The woman I hold in high regard, Han Moo-kyung, possesses unwavering convictions that she firmly stands by. Her unquenchable thirst for knowledge, coupled with an indomitable spirit, exudes an unrelenting determination. Her warm-heartedness draws many people to follow her. She is undoubtedly one of the most significant inspirations in my life. For two decades, she imparted knowledge to students as a university professor. When the Korean economy faced its bleakest hour during the IMF crisis, she ventured into the electronics industry, building a company that now commands hundreds of billions of won in value. Today, she holds a position in the South Korean parliament, a testament to her leadership abilities.

Through my interactions with her, I learned firsthand about authentic female leadership, which is particularly critical in a country like South Korea, where Confucian traditions have engendered a male-dominated society. Observing how she tackled challenges as a successful businesswoman and political leader was illuminating. She taught me how to navigate the complexities of interpersonal relationships. Her teaching helped to shape my career and ultimately led me to XL8, where I am part of an innovative team developing state-of-the-art AI-powered localisation technology for media and entertainment.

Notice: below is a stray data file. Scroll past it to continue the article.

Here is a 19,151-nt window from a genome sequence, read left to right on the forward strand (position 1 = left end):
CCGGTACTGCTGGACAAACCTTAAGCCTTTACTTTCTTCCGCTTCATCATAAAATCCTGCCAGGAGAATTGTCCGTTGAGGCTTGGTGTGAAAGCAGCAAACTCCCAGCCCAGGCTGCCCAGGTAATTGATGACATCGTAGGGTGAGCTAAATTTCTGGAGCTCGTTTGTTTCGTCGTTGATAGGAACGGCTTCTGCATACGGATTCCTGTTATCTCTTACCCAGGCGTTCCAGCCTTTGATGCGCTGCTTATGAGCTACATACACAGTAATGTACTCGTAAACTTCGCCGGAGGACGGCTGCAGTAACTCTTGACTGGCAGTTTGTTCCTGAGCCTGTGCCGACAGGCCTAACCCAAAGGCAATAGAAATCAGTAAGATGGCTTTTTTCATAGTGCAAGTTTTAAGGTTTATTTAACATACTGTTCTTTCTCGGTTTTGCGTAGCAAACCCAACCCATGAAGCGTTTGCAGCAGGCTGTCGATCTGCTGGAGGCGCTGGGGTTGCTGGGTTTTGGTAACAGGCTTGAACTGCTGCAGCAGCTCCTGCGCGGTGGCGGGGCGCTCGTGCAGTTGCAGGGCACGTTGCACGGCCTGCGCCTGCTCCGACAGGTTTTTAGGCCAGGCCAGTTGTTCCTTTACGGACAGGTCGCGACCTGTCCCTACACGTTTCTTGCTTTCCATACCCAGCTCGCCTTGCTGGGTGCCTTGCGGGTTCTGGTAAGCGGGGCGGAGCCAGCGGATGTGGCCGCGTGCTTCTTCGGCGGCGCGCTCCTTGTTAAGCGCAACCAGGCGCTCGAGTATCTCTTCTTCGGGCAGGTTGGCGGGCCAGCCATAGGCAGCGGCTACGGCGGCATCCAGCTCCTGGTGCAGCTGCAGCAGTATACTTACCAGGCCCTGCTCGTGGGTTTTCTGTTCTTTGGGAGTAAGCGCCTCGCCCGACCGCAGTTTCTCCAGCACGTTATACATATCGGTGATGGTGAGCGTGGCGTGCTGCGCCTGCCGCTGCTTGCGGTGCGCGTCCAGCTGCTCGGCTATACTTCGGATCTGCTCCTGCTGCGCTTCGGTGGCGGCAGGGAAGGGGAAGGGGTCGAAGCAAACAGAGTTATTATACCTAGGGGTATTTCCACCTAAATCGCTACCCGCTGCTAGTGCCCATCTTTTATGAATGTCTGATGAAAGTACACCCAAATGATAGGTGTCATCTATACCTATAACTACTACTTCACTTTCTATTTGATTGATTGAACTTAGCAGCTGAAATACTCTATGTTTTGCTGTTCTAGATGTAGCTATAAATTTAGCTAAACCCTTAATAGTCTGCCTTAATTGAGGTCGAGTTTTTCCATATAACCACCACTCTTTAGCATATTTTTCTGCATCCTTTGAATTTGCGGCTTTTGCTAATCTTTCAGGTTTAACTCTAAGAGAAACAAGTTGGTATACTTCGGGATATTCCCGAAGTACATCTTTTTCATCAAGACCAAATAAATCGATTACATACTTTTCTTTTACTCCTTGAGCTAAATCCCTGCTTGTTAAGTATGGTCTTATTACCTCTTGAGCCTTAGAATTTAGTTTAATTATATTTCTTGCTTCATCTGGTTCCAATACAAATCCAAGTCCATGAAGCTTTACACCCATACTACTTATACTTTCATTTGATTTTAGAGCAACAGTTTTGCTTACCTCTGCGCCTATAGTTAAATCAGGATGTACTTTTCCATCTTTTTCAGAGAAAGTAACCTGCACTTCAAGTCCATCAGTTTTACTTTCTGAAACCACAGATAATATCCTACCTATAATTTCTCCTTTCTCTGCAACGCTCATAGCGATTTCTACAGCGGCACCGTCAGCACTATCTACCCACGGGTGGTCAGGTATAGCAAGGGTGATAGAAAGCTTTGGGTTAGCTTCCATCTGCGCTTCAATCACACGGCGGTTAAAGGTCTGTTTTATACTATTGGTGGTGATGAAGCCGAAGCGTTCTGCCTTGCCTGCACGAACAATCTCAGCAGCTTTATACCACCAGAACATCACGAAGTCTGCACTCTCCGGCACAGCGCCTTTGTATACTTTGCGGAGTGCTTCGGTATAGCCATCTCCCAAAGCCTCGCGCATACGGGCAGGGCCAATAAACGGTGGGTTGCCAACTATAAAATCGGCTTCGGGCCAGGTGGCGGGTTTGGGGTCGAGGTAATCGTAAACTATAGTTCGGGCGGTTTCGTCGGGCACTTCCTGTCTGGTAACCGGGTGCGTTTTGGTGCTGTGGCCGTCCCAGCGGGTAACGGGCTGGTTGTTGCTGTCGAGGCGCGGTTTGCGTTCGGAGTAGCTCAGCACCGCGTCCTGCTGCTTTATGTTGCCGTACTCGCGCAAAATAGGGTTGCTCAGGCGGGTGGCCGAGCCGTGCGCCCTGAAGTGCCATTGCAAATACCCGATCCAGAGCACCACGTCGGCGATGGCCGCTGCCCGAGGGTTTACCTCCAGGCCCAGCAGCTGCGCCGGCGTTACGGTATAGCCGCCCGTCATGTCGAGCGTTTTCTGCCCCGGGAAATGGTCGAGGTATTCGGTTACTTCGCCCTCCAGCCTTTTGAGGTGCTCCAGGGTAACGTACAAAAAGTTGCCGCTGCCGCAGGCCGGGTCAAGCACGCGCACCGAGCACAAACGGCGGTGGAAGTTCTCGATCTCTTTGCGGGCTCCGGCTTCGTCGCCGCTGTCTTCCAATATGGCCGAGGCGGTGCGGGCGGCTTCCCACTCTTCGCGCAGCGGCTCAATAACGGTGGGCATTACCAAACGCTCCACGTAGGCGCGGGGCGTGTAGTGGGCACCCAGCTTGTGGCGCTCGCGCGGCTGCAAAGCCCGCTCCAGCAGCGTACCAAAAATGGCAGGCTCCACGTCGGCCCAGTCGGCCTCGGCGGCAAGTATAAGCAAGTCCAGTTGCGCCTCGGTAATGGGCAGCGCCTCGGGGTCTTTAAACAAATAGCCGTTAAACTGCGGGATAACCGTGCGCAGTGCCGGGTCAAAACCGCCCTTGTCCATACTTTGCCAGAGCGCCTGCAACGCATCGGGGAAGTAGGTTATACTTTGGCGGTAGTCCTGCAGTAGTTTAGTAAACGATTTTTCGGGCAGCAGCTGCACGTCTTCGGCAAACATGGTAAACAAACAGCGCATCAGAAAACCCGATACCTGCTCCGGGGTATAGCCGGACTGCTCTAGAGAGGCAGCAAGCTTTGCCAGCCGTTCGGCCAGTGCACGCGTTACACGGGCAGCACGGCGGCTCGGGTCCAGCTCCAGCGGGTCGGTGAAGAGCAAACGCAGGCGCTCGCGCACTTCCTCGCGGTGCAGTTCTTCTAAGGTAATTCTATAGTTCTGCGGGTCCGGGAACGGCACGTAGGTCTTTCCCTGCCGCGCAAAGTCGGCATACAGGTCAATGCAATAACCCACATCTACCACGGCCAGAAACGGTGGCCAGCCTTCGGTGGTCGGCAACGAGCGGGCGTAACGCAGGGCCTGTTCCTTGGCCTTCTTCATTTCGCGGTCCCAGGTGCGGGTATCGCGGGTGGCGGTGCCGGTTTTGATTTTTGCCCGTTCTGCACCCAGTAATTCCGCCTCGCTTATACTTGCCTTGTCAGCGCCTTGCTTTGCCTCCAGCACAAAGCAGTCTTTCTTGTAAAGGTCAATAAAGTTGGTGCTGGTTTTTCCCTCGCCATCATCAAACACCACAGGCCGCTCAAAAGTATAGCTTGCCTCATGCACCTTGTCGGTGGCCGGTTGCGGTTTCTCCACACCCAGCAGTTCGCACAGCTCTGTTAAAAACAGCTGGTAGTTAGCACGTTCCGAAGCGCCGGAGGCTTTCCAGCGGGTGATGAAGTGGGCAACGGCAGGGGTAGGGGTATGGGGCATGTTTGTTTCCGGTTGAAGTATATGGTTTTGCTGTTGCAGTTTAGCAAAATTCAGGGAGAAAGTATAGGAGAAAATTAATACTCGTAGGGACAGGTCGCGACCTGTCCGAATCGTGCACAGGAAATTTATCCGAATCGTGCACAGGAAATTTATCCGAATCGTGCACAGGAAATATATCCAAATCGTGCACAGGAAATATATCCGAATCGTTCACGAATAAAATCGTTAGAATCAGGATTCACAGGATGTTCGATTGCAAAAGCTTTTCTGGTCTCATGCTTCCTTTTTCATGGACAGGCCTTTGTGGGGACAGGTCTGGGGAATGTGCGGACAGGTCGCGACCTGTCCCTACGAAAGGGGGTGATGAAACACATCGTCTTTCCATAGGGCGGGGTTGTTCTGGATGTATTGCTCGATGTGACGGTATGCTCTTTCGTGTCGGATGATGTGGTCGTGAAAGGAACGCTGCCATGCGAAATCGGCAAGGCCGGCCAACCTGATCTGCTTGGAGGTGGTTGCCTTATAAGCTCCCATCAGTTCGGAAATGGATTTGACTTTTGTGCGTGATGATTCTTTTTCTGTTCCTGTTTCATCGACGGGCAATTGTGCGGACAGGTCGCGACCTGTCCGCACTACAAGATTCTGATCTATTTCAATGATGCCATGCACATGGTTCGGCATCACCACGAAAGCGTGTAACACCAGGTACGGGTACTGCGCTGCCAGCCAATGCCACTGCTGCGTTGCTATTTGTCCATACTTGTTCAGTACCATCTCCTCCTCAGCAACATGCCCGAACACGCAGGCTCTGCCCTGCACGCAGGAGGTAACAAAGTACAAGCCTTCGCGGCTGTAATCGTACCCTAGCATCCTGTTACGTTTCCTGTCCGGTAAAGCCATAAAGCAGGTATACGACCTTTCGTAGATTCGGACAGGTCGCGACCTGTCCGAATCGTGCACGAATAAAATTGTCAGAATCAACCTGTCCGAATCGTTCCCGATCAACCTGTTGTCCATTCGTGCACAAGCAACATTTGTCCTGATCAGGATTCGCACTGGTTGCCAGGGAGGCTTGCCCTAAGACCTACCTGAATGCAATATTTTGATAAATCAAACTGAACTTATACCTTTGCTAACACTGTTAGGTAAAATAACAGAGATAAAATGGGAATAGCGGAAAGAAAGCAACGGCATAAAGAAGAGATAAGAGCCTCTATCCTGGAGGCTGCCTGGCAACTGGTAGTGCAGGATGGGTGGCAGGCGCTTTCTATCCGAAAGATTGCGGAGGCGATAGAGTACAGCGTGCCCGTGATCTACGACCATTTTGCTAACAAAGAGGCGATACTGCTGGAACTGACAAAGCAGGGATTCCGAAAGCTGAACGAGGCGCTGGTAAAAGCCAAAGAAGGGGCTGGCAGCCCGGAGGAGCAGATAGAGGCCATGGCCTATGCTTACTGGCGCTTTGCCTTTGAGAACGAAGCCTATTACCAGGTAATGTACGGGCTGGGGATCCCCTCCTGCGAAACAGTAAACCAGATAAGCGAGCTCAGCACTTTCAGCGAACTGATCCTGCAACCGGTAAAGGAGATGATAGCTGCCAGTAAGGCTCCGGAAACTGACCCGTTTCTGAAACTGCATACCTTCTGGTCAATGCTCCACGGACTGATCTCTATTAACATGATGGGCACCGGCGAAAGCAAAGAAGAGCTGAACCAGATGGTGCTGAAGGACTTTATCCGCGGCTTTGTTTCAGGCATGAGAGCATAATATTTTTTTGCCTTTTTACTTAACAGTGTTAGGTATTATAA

Helen Weedon, owner and managing director, Radical Moves (Submitted by Victoria Gudgeon, PR and social media assistant, Radical Moves)

Since establishing Radical Moves, Helen has made her mark on the largely male-dominated industries of both broadcast and satellite. Helen decided to become freelance in 2007 after the birth of her daughter and has built her company from the ground up. She has a genuine and proactive approach to everything she does, including going to great lengths to get the best for her customers and supporting the personal and professional development of her expanding team. All that she has achieved, her commitment to the industry and uplifting those around her, makes Helen a truly inspiring role model for women and men alike. 

Being a newcomer to both the broadcast and satellite industry, Helen has guided, encouraged and taken the time to teach me everything I know. She is full of surprises, and it amazes me that she is able to speak five languages and so effortlessly switches from one to another. We need more women in both the broadcast and satellite industry and Helen is a true advocate. She has advised me to be eager to learn and ask lots of questions, curiosity will take you a long way. 

Jane Sung, COO, Cinedeck  (Submitted by James Cranfield, VP Ssales, EMEA & APAC, Cinedeck)